- Velero has a strong focus on the drop-in fuel production either by bioconversion or catalysis. Valero owns 10 facilities in the U.S. with over 1,000 MGY corn ethanol capacity. However, it is also interested in cellulosic ethanol with its funding of Qteros, Mascoma Corporation (client registration required), and Enerkem (client registration required). Additionally, the focus on waste feedstock can be reflected by its investments in the ill-fated Terrabon (client registration required), which was focused on wet waste-to-gasoline.
- Investments of oil majors in developing countries are more constrained by local resources and policy drivers. For example, Reliance is investing the algae technology developers such as Algae.Tec (client registration required), Aurora Algae (client registration required), and Algenol Biofuels. Petrobras is concerned with fuel production from sugar cane or bagasse, such as BTG-BTL (client registration required) and BIOecon, which combine the feedstock advantage and local policy driver. Other oil majors not listed in the graph, such as Chinese oil majors, Sinopec and PetroChina (CNPC), are shifting their focuses from food ethanol to cellulosic ethanol and coal-to-ethanol, which is responding to the call of the Chinese government to discourage the food ethanol industry (see the report “Fueling China’s Vehicle Market with Advanced and Coal-based Ethanol” — client registration required.)
- Less active oil majors in this space include ExxonMobil and ConocoPhillips. They only made sporadic investments – such as Synthetic Genomics (client registration required) by ExxonMobil and ADM by ConocoPhilips. Additionally, ExxonMobil mobile recently teamed up with Iowa State University to research pyrolysis.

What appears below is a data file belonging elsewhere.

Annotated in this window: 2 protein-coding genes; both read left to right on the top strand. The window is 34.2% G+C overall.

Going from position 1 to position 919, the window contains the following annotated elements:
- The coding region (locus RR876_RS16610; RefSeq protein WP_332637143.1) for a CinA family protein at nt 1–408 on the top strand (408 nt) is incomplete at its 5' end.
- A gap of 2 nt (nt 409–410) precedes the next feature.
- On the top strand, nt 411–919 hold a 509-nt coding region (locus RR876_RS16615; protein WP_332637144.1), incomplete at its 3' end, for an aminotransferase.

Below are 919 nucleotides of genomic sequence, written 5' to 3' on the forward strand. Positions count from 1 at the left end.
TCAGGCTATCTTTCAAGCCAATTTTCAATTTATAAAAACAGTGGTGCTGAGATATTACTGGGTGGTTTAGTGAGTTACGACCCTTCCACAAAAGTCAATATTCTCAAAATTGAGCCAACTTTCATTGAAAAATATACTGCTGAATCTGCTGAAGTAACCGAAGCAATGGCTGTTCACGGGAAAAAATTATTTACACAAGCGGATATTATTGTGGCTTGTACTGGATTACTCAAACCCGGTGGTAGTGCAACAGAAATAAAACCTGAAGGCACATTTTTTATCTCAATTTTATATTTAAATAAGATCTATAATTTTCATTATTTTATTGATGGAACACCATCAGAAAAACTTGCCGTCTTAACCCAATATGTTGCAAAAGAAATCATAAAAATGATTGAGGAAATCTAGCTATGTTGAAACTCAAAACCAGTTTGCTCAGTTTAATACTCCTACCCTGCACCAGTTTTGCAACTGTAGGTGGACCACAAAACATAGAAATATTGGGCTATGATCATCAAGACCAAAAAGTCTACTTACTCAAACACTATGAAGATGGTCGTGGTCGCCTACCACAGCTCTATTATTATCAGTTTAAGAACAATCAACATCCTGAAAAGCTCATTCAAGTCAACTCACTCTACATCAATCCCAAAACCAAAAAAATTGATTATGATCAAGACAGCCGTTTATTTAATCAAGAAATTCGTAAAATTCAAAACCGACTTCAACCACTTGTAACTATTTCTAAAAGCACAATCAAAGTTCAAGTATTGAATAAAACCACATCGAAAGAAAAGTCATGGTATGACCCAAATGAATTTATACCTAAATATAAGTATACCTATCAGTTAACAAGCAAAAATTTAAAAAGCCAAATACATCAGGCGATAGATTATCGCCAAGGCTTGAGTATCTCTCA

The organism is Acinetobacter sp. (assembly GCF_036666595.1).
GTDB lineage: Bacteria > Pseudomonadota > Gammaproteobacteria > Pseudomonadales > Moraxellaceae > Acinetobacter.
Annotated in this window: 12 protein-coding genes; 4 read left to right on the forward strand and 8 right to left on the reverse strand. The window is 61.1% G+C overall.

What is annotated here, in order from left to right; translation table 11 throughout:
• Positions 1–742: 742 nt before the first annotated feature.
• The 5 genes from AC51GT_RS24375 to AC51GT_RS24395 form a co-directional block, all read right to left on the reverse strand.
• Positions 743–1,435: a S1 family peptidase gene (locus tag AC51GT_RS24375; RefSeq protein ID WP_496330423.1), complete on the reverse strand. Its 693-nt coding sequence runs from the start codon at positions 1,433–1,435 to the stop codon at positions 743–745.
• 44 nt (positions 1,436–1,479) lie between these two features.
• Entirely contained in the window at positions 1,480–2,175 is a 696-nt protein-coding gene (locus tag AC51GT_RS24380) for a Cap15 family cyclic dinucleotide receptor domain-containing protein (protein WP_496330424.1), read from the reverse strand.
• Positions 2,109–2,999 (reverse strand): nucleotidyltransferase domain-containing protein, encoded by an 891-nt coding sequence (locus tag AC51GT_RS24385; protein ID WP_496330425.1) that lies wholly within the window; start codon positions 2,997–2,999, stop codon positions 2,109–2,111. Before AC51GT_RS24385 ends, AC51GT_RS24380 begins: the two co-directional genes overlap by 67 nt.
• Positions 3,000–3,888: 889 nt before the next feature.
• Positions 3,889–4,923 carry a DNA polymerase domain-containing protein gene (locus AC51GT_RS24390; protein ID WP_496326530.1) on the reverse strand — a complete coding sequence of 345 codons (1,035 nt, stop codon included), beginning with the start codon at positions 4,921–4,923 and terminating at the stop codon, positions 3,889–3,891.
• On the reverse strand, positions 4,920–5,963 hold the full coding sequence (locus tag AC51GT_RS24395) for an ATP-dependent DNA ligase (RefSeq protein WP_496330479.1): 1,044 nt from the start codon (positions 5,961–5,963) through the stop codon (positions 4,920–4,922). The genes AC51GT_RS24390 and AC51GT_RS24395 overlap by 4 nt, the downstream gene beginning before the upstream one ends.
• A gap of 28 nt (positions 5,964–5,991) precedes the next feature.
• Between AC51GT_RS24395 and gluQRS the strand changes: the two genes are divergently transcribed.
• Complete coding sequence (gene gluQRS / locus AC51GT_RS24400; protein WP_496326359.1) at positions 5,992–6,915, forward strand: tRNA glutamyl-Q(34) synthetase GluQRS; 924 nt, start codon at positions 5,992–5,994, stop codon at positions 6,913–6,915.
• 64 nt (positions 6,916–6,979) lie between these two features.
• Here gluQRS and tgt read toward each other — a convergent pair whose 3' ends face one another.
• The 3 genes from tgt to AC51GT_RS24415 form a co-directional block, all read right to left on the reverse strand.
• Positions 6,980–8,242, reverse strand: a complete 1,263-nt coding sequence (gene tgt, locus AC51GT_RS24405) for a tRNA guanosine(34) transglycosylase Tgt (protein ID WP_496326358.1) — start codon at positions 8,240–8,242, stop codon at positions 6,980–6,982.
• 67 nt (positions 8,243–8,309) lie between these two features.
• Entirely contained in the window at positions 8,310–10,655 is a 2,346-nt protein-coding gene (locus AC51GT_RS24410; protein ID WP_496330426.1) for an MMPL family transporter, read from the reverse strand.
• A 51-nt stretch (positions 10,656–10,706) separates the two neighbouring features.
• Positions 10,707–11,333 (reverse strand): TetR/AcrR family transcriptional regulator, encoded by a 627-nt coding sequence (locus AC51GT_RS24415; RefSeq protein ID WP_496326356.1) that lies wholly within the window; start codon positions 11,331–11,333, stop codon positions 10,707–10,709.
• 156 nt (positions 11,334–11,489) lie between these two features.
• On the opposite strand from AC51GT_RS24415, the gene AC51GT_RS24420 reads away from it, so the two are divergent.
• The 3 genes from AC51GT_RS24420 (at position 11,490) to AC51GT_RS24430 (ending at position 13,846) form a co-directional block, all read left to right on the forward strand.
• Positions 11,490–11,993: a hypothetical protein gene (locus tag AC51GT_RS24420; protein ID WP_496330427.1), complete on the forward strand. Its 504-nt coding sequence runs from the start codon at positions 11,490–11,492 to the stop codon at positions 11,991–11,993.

What They Said
In its latest 10-K, Gevo revealed that for the year ended December 31, 2013, it incurred a net loss of $66.8 million and had an accumulated deficit of $262.2 million. Its liquid assets at December 31, 2013 totaled $24.6 million. The company also expects to incur further losses as it continues to fund the development of its products. In the same report, the company also stated: “notwithstanding, there can be no assurance that we will be able to raise additional funds, or achieve or sustain profitability or positive cash flows from operations. Based on our operating plan, existing working capital at December 31, 2013 was not sufficient to meet the cash requirements to fund planned operations through December 31, 2014 without additional sources of cash. These conditions raise substantial doubt about our ability to continue as a going concern.”
What We Think
At first glance, it is easy to pick Gevo as a winner. It offers a clear value proposition, namely employing a retrofit strategy to produce a drop-in chemical, isobutanol. The retrofit strategy enables the company to have a lower capital outlay and a shorter path to commercialization, while the chemical equivalence of Gevo’s isobutanol to existing isobutanol means that its applications and market are well understood. On top of that, Gevo has managed to enter into off-take agreements and strategic relationships with an enviable portfolio of global companies, such as ICM, Sasol, Mansfield, Toray, the U.S. Military, and Lanxess. However, Gevo’s recent financial situation paints a very different picture on the company.